10. FIND A WAY TO THE WEB.
If you can't afford a website, try such alternatives as blogs, landing pages, local directory listings, Facebook fan pages or groups, Twitter, LinkedIn, Flickr and Pinterest.
9. TAKE SIMPLE STEPS.
Business owners need simple instructions to achieve results. Find educational programs that walk you through the "how tos" of online marketing quickly and correctly.
8. MAKE NAVIGATION EASY.
Early adopters' sites can lack fundamental web navigation strategies, resulting in poor navigation, unhappy customers and lost sales.
7. WATCH YOUR COMPETITORS.
Research what your competitors are doing on the Internet. If you don't know how to assess them, find someone who does.
6. BRAND. SELL. EDUCATE. GENERATE LEADS.
You need to have a strong WHAT, as in "WHAT is the purpose of my web presence?" Then you can develop a strong website schema and marketing plan.
5. ENGAGE IN WEB ANALYTICS.
To understand if your website is bringing in business, understand where you've been, where you are and where you want to go. Analytics help you determine if your web presence is working.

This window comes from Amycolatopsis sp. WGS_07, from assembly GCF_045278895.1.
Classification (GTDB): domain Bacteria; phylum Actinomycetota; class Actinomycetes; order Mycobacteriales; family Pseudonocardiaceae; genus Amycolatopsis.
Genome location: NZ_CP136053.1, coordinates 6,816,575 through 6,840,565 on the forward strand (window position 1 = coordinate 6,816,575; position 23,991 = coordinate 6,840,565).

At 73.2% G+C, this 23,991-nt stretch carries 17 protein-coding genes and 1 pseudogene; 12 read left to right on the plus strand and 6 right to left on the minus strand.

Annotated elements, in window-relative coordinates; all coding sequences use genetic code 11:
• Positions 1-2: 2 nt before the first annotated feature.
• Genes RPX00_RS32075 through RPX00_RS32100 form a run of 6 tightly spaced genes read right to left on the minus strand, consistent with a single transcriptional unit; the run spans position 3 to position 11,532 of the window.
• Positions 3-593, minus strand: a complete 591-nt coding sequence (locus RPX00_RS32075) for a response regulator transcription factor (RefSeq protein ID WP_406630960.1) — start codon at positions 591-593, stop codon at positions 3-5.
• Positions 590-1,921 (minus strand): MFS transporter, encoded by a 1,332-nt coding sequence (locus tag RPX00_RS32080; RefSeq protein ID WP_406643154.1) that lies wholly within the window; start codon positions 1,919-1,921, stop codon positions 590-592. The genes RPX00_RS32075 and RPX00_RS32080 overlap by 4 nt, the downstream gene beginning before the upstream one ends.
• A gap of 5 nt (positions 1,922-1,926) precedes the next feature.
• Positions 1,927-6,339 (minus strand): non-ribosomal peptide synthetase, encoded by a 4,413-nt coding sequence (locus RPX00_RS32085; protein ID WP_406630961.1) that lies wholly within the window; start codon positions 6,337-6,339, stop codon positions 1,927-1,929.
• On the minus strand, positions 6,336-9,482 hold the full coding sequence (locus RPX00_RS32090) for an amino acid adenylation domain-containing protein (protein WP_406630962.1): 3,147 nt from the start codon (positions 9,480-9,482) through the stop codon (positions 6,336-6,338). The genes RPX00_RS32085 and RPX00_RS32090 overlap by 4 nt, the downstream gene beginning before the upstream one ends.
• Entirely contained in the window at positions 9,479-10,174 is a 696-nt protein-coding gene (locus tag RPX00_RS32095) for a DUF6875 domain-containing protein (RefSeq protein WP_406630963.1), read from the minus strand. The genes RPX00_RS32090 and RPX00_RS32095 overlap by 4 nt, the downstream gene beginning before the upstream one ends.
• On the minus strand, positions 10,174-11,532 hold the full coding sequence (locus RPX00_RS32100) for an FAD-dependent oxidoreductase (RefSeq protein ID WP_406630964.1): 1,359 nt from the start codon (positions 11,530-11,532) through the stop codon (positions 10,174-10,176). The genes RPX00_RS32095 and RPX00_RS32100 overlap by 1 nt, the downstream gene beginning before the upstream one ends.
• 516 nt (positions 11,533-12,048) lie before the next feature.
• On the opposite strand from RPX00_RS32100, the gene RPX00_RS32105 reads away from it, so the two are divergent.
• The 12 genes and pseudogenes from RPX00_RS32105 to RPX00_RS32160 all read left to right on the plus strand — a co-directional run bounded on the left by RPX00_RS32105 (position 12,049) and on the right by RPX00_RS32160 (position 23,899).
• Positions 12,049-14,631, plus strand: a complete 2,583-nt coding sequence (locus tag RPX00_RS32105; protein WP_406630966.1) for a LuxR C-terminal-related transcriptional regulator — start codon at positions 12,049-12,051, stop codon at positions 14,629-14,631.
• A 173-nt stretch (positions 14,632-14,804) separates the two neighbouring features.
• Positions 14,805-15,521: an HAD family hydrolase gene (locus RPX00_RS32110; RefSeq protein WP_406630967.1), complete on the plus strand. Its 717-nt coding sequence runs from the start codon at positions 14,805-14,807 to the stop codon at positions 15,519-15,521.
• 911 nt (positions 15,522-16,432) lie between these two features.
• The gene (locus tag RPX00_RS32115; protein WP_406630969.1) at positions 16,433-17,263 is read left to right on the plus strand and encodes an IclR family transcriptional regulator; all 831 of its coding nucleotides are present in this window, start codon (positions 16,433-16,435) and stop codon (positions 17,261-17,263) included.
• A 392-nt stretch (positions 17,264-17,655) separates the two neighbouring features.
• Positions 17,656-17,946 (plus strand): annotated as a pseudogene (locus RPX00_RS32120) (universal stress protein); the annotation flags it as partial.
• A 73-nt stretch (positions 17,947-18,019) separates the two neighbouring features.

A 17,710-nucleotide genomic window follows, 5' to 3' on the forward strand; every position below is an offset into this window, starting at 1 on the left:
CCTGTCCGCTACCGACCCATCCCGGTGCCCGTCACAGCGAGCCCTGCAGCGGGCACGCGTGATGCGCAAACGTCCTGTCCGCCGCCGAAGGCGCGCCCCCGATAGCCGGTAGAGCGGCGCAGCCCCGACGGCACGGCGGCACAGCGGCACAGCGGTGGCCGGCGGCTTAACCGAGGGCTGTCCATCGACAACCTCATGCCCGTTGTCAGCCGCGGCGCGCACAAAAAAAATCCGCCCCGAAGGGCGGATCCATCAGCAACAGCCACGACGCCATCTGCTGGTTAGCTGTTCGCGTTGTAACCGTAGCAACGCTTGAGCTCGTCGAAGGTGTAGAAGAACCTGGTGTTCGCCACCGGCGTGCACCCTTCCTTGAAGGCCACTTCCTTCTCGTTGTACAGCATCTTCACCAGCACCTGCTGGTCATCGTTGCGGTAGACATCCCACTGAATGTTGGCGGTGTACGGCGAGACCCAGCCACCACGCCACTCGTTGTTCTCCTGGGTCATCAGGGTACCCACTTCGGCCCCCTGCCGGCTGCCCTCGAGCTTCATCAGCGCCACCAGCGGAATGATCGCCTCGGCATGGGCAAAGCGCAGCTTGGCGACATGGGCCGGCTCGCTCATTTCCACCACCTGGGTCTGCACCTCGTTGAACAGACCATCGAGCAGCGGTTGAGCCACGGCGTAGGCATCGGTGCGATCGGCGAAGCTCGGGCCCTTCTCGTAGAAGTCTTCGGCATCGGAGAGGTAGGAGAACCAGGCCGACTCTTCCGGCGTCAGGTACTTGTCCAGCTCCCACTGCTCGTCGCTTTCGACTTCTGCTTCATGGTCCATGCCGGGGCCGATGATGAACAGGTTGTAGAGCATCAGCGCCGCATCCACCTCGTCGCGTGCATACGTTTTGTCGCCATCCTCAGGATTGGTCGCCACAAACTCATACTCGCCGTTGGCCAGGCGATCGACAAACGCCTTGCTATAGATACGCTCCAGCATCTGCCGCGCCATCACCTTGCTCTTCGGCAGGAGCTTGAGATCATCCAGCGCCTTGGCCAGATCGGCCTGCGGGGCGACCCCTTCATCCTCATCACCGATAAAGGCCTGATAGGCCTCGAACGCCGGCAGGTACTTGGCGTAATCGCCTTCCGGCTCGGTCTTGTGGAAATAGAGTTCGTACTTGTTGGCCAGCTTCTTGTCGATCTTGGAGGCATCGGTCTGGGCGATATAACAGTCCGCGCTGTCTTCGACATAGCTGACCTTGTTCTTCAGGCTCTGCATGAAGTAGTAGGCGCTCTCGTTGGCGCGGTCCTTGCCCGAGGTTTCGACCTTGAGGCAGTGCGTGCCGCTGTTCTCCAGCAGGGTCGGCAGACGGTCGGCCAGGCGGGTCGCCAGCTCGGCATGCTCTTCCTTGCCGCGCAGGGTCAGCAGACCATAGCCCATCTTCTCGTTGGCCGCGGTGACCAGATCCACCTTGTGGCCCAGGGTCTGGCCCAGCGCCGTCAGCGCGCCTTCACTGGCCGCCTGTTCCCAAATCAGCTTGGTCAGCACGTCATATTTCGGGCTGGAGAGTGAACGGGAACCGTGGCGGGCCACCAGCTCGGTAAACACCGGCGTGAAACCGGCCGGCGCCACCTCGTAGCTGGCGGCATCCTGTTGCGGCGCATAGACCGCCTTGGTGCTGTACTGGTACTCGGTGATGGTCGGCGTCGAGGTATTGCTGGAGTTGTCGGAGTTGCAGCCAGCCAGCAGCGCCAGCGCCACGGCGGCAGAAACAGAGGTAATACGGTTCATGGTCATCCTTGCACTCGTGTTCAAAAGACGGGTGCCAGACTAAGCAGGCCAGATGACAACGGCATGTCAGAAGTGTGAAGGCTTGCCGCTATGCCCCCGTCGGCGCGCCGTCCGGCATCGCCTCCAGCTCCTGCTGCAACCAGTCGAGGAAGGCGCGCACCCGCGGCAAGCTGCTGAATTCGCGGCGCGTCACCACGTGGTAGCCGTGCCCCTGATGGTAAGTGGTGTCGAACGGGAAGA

4. BUILD A MARKETING PLAN.
Once you have a website, build your Internet marketing plan to generate traffic.
3. EMBRACE SOCIAL MEDIA.
Social media is not going away. You don't need to have a presence in all social media networks, but select one or two that target your audience well.
2. KNOW SEO.
If you don't understand organic search engine optimization (SEO), you'll struggle to develop a strong online presence, social media marketing and a localization strategy.
1. DEVELOP A PLAN.
Establishing a strong web presence requires a measurable plan. It's an integral part of your business development strategy.
Deborah A. Buckley is chief advocate for business growth at eMarketing4us, Inc. in Leominster. Contact her at email@example.com.